Peloton Interactive Inc. executives expect to take a financial hit from the recall of its treadmills, but they believe continuing strong demand for the company’s exercise bikes and the clearing a delivery backlog should come close to papering over the shortfall.
While noting that a recall of its treadmill product would cost the company about $165 million in revenue in its fiscal fourth quarter, Peloton Chief Financial Officer Jill Woodworth still guided for fourth-quarter sales of $915 million and an annual total of $4 billion, not far off from the previous annual forecast for $4.08 billion in sales.
“Anticipated Bike and Bike+ sales have been tapering from COVID highs, and we’re expecting a gradual return to historical seasonal sales trends. However, our unit sales remained significantly higher than pre-COVID levels, [and we] expect global bike and bike close unit sales in Q4 fiscal ’21 to be over three times higher than they were in Q4 of fiscal ’19, two years prior,” Woodworth said.
Peloton reported third-quarter losses of $8.6 million, or 3 cents a share, up from a loss of 20 cents a share a year ago. Sales more than doubled to $1.26 billion from $525 million in the same period a year ago. Analysts on average expected a loss of 12 cents a share on sales of $1.12 billion.
Peloton was a hot product and stock as COVID-19 spread across the globe in 2020, with consumers rushing to buy its connected exercise bikes and treadmills and subscribe to its online courses as gyms were forced to close. The soaring demand for its products led to delays in manufacturing and shipping equipment. Peloton has tried to develop manufacturing in the U.S. instead of Asia and paid a pretty penny in shipping fees to address those problems.
In a letter to shareholders Thursday, Peloton executives said that delivery times for its original exercise bike product “are now back to pre-COVID-19 levels.”
“While progress has been made, additional work remains to reduce delivery times across the remainder of our product portfolio and regions,” the letter stated.
As executives sought to rectify their issues getting equipment into consumers’ hands, a problem with the product that had shipped suddenly popped up in recent months. After a child died and others were hurt in accidents involving its treadmills, Peloton faced off with the Consumer Product Safety Commission, initially calling the CPSC’s announcement of concern about the product “inaccurate and misleading” before announcing a recall earlier this week.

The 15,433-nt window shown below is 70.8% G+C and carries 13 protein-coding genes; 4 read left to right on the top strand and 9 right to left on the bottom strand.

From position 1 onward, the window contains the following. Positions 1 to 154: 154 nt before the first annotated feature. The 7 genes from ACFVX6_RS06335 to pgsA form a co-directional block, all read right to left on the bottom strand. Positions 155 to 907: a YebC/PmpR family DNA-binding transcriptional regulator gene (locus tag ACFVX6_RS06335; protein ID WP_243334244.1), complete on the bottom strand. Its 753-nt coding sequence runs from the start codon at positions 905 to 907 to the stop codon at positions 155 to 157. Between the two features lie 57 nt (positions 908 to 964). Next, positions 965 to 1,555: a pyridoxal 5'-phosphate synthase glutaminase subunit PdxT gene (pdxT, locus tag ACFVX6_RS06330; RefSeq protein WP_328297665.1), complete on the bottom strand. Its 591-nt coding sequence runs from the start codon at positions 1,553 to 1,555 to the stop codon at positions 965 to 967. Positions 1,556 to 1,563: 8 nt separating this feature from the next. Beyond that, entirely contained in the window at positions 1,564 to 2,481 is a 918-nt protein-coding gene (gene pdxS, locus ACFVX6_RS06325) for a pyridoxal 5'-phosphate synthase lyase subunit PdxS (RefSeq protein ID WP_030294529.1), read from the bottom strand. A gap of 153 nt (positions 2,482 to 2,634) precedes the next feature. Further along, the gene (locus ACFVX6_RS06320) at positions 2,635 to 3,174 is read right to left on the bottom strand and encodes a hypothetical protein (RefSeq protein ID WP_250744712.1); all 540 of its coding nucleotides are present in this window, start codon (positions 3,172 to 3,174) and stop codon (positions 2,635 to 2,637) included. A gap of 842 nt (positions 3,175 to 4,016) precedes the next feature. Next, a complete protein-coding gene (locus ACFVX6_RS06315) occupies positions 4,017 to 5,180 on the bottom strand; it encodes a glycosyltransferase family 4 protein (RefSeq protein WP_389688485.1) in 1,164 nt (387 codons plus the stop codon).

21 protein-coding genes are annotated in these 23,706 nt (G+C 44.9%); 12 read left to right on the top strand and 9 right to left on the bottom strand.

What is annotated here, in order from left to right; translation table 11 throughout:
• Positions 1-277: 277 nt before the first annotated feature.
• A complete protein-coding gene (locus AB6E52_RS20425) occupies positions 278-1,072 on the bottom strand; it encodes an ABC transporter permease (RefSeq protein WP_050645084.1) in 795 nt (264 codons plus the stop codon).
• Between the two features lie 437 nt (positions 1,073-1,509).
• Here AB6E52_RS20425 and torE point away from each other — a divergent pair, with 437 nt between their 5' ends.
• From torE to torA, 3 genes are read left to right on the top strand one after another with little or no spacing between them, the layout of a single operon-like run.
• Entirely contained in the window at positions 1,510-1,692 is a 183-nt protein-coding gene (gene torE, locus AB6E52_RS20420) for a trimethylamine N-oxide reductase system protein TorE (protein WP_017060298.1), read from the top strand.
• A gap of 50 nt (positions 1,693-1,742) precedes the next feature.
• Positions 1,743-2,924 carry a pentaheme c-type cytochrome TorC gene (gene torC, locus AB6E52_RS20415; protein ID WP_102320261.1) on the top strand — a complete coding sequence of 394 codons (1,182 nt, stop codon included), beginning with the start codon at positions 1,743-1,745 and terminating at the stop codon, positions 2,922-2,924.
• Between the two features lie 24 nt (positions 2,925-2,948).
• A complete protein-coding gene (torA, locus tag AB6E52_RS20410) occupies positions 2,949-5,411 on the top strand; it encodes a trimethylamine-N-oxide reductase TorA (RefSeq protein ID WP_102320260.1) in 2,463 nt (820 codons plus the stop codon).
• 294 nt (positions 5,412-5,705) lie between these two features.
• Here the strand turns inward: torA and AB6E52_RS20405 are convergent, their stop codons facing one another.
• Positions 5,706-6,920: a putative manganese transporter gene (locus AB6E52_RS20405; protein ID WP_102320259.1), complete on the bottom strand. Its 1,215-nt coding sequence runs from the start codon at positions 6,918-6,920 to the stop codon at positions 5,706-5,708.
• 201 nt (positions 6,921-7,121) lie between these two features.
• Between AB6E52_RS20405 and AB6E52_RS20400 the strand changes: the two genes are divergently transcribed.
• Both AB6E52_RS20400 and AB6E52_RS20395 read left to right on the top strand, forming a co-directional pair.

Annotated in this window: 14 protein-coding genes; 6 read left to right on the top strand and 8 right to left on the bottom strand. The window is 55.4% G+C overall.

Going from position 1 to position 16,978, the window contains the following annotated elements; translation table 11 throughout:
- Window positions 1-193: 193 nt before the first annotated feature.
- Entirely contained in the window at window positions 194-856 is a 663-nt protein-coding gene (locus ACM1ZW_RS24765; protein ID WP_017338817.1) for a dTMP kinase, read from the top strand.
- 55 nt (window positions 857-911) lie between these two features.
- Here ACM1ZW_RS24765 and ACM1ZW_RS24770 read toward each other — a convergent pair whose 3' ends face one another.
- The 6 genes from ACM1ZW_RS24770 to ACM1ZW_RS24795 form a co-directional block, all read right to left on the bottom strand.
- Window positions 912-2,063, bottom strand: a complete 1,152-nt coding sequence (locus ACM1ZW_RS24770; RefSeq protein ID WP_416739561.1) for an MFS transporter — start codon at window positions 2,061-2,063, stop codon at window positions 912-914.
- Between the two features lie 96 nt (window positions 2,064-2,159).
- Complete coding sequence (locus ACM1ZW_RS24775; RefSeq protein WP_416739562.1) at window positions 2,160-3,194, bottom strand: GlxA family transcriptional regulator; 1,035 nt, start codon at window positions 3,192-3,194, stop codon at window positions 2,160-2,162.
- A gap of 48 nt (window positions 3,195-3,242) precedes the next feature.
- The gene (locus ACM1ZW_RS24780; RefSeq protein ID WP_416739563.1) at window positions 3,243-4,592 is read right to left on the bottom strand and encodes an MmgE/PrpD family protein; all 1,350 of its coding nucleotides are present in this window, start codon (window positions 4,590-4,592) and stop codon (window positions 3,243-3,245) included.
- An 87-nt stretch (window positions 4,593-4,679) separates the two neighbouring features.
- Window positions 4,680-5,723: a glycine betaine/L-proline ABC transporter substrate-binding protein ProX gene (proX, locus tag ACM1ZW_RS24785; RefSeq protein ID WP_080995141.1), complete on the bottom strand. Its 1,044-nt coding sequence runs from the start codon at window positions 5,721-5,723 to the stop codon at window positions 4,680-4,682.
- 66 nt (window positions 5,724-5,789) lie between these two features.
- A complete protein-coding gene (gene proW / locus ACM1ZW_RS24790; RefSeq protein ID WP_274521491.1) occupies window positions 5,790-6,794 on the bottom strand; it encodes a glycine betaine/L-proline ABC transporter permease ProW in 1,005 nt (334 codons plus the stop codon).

Peloton’s once-booming stock has been damaged by the recent uncertainty. After more than quadrupling in 2020 to reach a peak market capitalization of nearly $45 billion in December, shares have dropped more than 44% in 2021 for a valuation of less than $25 billion as of Thursday’s trading session.
The fulfillment and treadmill issues have clouded the picture of Peloton’s strong financial growth over the past year, and have averted investors’ eyes more to the future.
“We believe expectations remain muted and investors are largely focused on the FY ’22 outlook, and any commentary on F4Q backlog could help support the stock,” MKM Partners Managing Director Rohit Kulkarni wrote in an earnings preview this week. “We think the stock reaction will be based on revised FY ’21 guidance, commentary related to shipping delays & inventory availability and miscellaneous growth initiatives.”
Woodworth said that Peloton’s progress on building and delivering bikes led to $125 million in revenue that she had assumed would happen in the fourth quarter actually took place in third quarter. That helped explain the outperformance on sales in the quarter reported Thursday, as well as Peloton’s fourth-quarter guide of $915 million coming up short of analysts’ estimates for revenue of $1.17 billion.
Even with the recent turbulence, Peloton shares have more than doubled in the past year, gaining more than 122% as the S&P 500 index SPX,